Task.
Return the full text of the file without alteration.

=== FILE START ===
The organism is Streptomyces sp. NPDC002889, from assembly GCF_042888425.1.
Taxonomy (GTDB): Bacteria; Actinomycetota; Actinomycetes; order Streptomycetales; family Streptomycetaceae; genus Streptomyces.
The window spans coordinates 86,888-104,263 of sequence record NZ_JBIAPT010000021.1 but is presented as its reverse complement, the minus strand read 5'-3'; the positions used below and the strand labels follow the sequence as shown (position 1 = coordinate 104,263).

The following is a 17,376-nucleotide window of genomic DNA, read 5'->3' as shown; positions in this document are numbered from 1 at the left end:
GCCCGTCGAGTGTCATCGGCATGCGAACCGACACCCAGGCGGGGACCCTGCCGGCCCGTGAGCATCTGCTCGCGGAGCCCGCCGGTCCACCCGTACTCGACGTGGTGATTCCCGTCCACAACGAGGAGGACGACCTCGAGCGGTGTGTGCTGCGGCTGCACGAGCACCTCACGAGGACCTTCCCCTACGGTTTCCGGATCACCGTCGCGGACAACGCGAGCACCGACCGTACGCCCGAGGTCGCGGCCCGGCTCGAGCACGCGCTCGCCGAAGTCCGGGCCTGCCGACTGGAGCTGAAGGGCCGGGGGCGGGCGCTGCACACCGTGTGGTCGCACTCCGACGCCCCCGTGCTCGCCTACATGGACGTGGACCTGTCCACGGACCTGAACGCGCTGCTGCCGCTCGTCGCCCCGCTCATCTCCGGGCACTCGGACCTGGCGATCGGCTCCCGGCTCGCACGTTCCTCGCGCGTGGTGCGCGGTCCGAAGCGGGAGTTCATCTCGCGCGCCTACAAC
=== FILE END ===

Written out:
The organism is Streptomyces sp. NPDC002889, from assembly GCF_042888425.1.
Taxonomy (GTDB): Bacteria; Actinomycetota; Actinomycetes; order Streptomycetales; family Streptomycetaceae; genus Streptomyces.
The window spans coordinates 86,888-104,263 of sequence record NZ_JBIAPT010000021.1 but is presented as its reverse complement, the minus strand read 5'-3'; the positions used below and the strand labels follow the sequence as shown (position 1 = coordinate 104,263).

The following is a 17,376-nucleotide window of genomic DNA, read 5'->3' as shown; positions in this document are numbered from 1 at the left end:
GCCCGTCGAGTGTCATCGGCATGCGAACCGACACCCAGGCGGGGACCCTGCCGGCCCGTGAGCATCTGCTCGCGGAGCCCGCCGGTCCACCCGTACTCGACGTGGTGATTCCCGTCCACAACGAGGAGGACGACCTCGAGCGGTGTGTGCTGCGGCTGCACGAGCACCTCACGAGGACCTTCCCCTACGGTTTCCGGATCACCGTCGCGGACAACGCGAGCACCGACCGTACGCCCGAGGTCGCGGCCCGGCTCGAGCACGCGCTCGCCGAAGTCCGGGCCTGCCGACTGGAGCTGAAGGGCCGGGGGCGGGCGCTGCACACCGTGTGGTCGCACTCCGACGCCCCCGTGCTCGCCTACATGGACGTGGACCTGTCCACGGACCTGAACGCGCTGCTGCCGCTCGTCGCCCCGCTCATCTCCGGGCACTCGGACCTGGCGATCGGCTCCCGGCTCGCACGTTCCTCGCGCGTGGTGCGCGGTCCGAAGCGGGAGTTCATCTCGCGCGCCTACAAC